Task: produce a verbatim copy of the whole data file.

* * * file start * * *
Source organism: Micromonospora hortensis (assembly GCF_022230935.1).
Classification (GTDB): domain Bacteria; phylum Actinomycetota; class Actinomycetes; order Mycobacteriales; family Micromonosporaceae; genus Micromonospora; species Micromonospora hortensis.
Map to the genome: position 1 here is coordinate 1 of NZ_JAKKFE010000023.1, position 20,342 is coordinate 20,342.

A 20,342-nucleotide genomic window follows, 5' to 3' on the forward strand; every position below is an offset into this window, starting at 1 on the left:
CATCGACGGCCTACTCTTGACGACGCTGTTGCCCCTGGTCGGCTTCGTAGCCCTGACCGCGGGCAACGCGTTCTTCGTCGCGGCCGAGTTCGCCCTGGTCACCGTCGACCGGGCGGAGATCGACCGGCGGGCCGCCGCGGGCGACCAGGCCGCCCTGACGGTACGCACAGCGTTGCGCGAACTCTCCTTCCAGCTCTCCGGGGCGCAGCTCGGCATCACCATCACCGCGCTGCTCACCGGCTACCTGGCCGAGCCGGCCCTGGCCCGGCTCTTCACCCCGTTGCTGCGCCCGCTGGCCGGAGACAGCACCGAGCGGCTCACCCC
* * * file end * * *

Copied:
Source organism: Micromonospora hortensis (assembly GCF_022230935.1).
Classification (GTDB): domain Bacteria; phylum Actinomycetota; class Actinomycetes; order Mycobacteriales; family Micromonosporaceae; genus Micromonospora; species Micromonospora hortensis.
Map to the genome: position 1 here is coordinate 1 of NZ_JAKKFE010000023.1, position 20,342 is coordinate 20,342.

A 20,342-nucleotide genomic window follows, 5' to 3' on the forward strand; every position below is an offset into this window, starting at 1 on the left:
CATCGACGGCCTACTCTTGACGACGCTGTTGCCCCTGGTCGGCTTCGTAGCCCTGACCGCGGGCAACGCGTTCTTCGTCGCGGCCGAGTTCGCCCTGGTCACCGTCGACCGGGCGGAGATCGACCGGCGGGCCGCCGCGGGCGACCAGGCCGCCCTGACGGTACGCACAGCGTTGCGCGAACTCTCCTTCCAGCTCTCCGGGGCGCAGCTCGGCATCACCATCACCGCGCTGCTCACCGGCTACCTGGCCGAGCCGGCCCTGGCCCGGCTCTTCACCCCGTTGCTGCGCCCGCTGGCCGGAGACAGCACCGAGCGGCTCACCCC